I stumbled into this realization by accident. For six weeks this summer, I interned at Alive Literary Agency. I got to meet a lot of important people in the publishing industry. These meeting opportunities went a lot like this: I would connect over mutual friends, talk about great books, and ask about the publishing process—and to my surprise, I found the whole thing immensely enjoyable. It wasn’t until afterward that I realized I had gained a lot of important contacts that could prove crucial in my career. I had played the “game of connections” for six weeks before discovering just how useful it was.
This “game of connections” has simple rules: get to know people, and talk about what you have in common, such as literary interests or acquaintances. Like two Mennonites who want to find out if they’re related to one another, making publishing connections is about asking sincere questions and being genuinely interested in other people.
This strategy works because it’s an essentially human strategy. Publishing is no different from the rest of life: it’s about relationships. In many ways, the most fulfilling events in our lives are centered around our communities, places where we connect to other people. It follows that the most fulfilling approach to networking is one that prioritizes relationships with others. Networking, as many writers conceive of it, is a robotic, mathematical strategy. X connection plus Y social media presence equals Z success. It’s exhausting because it’s not the way we were meant to function.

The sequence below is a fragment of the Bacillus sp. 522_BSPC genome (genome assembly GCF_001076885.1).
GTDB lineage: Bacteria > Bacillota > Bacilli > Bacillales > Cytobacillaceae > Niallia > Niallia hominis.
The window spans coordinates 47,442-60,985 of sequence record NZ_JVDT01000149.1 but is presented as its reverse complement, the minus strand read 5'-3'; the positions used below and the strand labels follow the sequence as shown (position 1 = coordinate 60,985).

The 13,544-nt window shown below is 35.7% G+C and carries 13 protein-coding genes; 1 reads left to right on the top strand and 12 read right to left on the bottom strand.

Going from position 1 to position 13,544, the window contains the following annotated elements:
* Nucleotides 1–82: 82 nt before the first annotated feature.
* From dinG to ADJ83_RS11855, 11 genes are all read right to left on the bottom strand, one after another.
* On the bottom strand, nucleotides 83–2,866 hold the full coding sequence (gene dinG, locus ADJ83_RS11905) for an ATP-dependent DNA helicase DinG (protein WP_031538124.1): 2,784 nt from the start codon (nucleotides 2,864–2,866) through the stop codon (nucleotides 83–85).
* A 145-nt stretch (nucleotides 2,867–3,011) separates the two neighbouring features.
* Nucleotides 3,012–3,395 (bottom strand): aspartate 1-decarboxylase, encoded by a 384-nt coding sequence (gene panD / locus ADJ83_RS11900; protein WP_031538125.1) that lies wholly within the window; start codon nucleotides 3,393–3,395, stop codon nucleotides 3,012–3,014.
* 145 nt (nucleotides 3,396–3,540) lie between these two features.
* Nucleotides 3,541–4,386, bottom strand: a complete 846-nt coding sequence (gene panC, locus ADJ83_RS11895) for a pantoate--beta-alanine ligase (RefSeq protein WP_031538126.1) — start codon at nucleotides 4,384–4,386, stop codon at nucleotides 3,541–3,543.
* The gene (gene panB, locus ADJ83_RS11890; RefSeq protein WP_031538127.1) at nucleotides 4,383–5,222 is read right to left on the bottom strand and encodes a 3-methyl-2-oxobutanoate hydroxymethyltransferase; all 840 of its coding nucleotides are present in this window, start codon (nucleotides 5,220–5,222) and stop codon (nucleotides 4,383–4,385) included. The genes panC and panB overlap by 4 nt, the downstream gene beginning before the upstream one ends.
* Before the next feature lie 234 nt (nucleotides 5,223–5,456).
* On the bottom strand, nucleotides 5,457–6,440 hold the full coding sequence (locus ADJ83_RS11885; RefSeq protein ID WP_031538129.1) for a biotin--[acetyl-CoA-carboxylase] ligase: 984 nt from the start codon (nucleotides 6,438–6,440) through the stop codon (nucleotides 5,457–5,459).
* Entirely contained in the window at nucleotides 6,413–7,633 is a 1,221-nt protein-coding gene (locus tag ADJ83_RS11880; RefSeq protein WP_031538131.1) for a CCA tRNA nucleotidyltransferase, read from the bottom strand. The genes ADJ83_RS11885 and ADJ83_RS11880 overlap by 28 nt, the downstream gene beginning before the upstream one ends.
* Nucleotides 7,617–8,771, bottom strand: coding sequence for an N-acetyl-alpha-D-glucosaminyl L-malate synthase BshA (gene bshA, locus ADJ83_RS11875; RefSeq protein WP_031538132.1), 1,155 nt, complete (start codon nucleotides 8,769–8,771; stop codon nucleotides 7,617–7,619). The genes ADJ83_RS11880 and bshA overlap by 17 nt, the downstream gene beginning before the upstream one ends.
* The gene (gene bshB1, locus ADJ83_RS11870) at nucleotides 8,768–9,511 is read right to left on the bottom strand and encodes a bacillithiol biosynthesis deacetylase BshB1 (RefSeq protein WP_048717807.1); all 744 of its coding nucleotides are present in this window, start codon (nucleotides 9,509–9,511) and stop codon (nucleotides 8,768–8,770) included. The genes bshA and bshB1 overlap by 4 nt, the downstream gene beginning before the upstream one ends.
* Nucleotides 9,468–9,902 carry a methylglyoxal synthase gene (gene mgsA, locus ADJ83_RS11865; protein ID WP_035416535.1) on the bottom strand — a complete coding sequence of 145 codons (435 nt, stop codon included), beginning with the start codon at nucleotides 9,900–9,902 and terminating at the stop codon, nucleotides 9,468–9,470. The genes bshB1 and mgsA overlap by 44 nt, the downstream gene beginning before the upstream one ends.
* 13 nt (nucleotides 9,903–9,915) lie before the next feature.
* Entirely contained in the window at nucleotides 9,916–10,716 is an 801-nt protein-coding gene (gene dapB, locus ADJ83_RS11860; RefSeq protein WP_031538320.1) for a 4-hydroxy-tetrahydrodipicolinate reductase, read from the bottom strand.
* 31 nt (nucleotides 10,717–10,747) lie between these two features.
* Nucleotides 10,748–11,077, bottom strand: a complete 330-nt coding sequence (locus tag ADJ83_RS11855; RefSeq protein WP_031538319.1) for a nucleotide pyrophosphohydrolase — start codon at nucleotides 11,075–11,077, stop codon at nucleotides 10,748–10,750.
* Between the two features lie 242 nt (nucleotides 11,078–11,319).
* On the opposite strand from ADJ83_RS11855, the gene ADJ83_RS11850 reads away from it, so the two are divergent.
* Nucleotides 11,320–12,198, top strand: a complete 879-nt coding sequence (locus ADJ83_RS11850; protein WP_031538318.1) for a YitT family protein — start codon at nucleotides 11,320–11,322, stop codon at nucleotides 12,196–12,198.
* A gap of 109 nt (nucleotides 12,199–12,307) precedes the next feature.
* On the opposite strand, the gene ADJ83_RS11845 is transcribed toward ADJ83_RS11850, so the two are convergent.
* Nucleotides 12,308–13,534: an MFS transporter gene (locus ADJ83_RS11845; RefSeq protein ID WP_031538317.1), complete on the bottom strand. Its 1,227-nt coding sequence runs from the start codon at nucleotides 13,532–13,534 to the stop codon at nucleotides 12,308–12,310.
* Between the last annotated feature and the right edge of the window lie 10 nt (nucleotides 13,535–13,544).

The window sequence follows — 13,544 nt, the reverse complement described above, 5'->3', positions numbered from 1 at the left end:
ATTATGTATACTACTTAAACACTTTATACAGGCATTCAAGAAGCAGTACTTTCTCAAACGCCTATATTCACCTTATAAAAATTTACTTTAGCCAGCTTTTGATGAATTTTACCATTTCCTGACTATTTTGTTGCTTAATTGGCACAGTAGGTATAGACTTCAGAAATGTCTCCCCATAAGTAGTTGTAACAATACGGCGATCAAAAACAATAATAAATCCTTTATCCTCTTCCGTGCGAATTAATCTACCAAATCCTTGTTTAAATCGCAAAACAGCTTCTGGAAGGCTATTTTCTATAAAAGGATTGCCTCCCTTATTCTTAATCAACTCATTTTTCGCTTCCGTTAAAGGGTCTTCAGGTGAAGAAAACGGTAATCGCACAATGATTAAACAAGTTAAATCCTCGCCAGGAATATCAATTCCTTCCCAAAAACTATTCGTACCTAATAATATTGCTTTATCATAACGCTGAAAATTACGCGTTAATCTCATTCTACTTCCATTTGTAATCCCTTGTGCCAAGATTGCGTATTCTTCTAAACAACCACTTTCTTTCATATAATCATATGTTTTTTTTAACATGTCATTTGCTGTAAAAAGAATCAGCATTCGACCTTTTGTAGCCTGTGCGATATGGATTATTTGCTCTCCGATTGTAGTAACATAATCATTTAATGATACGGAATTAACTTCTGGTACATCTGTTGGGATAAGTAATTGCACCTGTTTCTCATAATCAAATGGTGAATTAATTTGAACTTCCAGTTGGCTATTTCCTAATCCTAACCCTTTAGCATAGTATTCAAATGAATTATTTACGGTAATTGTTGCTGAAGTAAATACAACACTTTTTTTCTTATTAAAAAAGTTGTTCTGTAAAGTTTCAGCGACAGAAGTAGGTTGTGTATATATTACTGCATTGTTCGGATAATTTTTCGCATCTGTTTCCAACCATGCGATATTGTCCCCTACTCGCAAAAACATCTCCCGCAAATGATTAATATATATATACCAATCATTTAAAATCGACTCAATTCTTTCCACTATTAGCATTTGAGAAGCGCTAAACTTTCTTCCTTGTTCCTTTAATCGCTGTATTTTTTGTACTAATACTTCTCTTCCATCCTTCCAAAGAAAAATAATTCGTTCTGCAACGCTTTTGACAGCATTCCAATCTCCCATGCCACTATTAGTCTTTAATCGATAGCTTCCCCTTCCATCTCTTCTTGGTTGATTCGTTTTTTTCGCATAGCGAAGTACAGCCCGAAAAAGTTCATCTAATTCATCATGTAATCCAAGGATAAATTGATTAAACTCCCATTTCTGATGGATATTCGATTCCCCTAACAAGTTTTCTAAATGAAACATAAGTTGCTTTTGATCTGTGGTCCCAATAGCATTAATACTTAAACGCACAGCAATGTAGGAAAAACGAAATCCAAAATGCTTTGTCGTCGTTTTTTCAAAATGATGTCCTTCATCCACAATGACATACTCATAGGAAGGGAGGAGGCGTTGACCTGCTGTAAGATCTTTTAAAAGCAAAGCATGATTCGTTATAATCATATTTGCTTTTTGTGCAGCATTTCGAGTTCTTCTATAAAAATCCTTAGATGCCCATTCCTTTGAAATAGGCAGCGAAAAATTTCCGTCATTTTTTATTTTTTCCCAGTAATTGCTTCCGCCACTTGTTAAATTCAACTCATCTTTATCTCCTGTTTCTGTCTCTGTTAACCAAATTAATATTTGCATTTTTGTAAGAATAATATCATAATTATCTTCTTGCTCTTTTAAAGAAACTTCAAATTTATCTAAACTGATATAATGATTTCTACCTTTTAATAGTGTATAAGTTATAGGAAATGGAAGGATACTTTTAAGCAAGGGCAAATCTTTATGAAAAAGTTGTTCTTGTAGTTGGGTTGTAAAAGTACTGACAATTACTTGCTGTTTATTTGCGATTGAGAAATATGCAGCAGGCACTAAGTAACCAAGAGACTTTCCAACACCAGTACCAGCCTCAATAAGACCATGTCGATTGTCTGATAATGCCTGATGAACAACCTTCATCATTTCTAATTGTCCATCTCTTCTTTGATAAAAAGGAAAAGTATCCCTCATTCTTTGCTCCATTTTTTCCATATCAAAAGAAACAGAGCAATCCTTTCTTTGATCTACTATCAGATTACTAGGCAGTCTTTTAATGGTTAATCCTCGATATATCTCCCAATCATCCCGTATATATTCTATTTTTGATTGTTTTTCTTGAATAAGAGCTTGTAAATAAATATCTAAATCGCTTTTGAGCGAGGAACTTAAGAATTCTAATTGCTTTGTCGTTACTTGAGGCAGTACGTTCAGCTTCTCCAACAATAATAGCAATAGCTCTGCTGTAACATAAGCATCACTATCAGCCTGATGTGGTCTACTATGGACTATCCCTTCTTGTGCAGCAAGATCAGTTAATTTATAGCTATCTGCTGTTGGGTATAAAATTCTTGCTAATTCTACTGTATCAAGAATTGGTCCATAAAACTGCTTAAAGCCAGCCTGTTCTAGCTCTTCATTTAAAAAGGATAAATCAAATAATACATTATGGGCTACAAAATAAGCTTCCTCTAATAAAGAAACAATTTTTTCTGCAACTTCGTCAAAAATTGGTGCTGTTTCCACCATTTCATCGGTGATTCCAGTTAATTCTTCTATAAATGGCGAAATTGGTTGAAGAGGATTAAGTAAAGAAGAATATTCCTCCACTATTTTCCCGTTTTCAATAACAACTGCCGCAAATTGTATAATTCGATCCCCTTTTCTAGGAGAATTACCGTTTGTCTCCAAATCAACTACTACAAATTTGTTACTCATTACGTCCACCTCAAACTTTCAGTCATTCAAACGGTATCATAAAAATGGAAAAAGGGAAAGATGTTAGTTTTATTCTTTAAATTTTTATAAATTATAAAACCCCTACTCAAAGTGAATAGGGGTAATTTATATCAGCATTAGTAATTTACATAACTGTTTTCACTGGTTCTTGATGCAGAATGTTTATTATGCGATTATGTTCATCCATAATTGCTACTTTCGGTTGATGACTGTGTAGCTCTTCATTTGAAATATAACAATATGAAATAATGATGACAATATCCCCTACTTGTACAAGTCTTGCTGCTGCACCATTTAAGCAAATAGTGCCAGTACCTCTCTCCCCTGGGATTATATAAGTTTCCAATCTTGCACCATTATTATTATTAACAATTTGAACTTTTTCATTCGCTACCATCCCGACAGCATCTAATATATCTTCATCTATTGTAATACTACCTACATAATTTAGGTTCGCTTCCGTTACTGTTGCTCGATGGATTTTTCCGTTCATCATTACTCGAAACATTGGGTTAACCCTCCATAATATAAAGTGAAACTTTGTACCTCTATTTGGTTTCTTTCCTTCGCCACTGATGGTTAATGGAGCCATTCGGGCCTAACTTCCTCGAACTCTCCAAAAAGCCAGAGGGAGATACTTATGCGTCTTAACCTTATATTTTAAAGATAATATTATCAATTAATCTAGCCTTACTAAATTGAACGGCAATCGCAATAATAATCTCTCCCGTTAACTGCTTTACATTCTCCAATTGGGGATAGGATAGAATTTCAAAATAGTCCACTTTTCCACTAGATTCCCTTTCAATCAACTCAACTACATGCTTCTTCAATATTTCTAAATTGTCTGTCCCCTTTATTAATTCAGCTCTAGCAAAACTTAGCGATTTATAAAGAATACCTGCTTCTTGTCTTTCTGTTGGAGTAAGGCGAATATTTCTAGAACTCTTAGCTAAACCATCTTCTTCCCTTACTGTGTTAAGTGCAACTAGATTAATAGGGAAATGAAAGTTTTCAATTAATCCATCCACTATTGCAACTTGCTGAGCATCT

The game of connections should be focused on meaningful relationships. If you want to make an impression on an important figure in the industry, don’t focus on making an impression. Focus on asking them thoughtful questions. Find common ground. And guess what? It’s okay to geek out over your favorite stories, because editors and publishers are people too.
Here’s an example. Several weeks back, I visited a faith-based division of Penguin Random House. In casual conversation, I mentioned Jeffrey Overstreet, a writer and film critic I have a great deal of respect for. As I was passing by the next office, the editor in the office called out to me and said, “Hey, I don’t mean to interrupt, but I heard you mention Jeffrey Overstreet and I just couldn’t help myself.” We went on to have a really great conversation about art and fiction, and he gave me his business card. I now have the full contact information of an editor at a major publishing house and a memorable interaction with him—thanks to geeking out over great art.